Minutes - TRIPS Council - View details of the intervention/statement

H.E. Ambassador Dr Lansana GBERIE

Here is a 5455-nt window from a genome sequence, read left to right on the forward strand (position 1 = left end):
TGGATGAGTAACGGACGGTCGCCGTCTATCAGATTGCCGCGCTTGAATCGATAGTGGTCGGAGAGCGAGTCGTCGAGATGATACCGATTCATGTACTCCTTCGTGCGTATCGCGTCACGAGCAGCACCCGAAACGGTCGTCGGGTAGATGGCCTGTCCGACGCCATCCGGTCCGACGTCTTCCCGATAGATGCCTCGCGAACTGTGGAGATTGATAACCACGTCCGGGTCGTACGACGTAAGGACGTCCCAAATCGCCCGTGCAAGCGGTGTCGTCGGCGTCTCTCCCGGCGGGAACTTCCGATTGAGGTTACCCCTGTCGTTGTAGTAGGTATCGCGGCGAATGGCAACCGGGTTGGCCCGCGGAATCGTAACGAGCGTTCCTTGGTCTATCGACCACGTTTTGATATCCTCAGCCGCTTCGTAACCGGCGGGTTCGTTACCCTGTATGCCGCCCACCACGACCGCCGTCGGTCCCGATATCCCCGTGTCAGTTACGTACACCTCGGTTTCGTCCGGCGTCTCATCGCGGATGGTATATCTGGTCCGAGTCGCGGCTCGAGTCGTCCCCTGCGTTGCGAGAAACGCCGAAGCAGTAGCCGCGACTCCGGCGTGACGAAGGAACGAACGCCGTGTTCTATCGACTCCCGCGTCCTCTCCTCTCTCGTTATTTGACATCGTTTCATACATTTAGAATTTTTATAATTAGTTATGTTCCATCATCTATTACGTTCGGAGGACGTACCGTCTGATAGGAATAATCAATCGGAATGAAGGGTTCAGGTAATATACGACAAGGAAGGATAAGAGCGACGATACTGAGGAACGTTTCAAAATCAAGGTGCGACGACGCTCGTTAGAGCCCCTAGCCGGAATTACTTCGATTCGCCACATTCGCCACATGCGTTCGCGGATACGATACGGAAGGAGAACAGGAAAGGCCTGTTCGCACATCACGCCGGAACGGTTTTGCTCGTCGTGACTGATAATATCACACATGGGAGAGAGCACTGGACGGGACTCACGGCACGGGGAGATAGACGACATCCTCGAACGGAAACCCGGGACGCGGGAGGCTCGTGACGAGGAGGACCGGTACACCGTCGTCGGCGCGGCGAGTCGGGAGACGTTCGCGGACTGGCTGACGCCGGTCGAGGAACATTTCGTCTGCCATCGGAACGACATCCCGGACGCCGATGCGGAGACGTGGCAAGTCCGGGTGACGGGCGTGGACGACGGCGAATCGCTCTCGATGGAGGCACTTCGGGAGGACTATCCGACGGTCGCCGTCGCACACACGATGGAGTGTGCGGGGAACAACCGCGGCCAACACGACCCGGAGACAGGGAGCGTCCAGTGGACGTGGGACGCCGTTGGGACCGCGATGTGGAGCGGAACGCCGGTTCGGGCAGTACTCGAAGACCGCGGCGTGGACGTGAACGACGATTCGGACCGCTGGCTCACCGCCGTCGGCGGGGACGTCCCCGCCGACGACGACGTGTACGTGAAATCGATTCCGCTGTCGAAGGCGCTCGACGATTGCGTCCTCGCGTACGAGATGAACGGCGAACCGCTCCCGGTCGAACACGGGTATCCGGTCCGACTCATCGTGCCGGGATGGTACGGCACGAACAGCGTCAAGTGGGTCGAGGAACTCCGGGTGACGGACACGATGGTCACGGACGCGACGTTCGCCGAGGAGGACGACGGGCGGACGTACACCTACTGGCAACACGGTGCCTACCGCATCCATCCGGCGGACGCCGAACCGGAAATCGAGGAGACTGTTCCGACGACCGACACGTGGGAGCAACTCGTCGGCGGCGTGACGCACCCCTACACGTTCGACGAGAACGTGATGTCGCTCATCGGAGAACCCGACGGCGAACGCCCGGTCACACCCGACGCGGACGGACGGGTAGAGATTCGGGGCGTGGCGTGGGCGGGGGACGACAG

69.   Traditional medicine has been an integral resource for health across world communities for millenia and remains a mainstay for these communities facing inequities in access to conventional medicines. The sociocultural practices and biodiversity heritages of traditional medicine are invaluable resources to evolve inclusive, diverse, and sustainable development. India reiterates its long-standing demand of an international enforceable regime to contain misappropriation. Patents should not be granted for existing traditional knowledge (TK) associated with genetic resources. Further where TK associated with genetic resources form the basis of scientific development, it is important to have disclosure of source or origin of the resource/knowledge along with disclosure that the access was on mutually agreed terms. This will not only help address concerns of biopiracy but also strengthen and add to the Members' commitment to transparency mechanism, which should not be understood as limited to notification obligations. 70.   The TRIPS Agreement continues to ignore numerous IPR-related obligations in the CBD which are of interest to developing countries. Despite several submissions like the disclosure proposal (document IP/C/W/474) submitted in 2006, document TN/C/W/52 submitted in June 2008 followed by document TN/C/W/59 in April 2011, calling for a decision to enhance mutual supportiveness between the TRIPS Agreement and the CBD proposed by a majority of the Membership, it is regrettable that progress remains elusive. The WIPO IGC process has also been unable to make much progress in these years. Given the enforceability of the TRIPS Agreement, there is a need and clear mandate to build the linkage between the TRIPS Agreement and the CBD under the aegis of this Council and we must ensure that substantive discussions on the TRIPS-CBD linkage is revived. We also reiterate our demand for a formal briefing by the CBD Secretariat in the interest of most Members. We also support updating the three factual briefs by the Secretariat. 71.   The 2030 Agenda for Sustainable Development Goals (SDGs) calls for promoting access to and fair and equitable sharing of benefits arising from the utilization of genetic resources and associated traditional knowledge in Targets 2.5 and 15.6, we need to expeditiously work towards these goals. We wish to share with the Membership steps taken by India in this regard. The Indian Government in August of this year has decided to open up India's Traditional Knowledge and Digital Library (TKDL) database to users beyond patent offices. This will enable the TKDL to drive research and development, and innovation based on India's valued heritage across different fields. 72.   Indian TK offers immense potential to serve national and global needs, by providing societal benefits as well as assisting in economic growth. For example, the traditional systems of medicine and wellness from our country, namely Ayurveda, Siddha, Unani, Sowa Rigpa, and Yoga are serving the needs of people from India and across the world even today. The recent COVID-19 pandemic has also been witnessing extensive use of Indian traditional medicines whose benefits range from immune-boosting to symptoms-relief to anti-viral activity. Earlier this year, in April, the World Health Organization (WHO) established its first off-shore Global Centre for Traditional Medicines (GCTM) in India. These demonstrate the continued relevance of TK in addressing the current and emerging needs of the world. The decision emphasizes on integrating and co-opting TK with current practices towards enhancing innovation and trade. The TKDL will act as an important source of TK information for advancing knowledge and technology frontiers. 73.   At last, India is committed to continue our efforts in building momentum on the issue of TRIPS-CBD linkage in light of important developments, namely the finalization of the SDGs and the ratification of the Nagoya Protocol.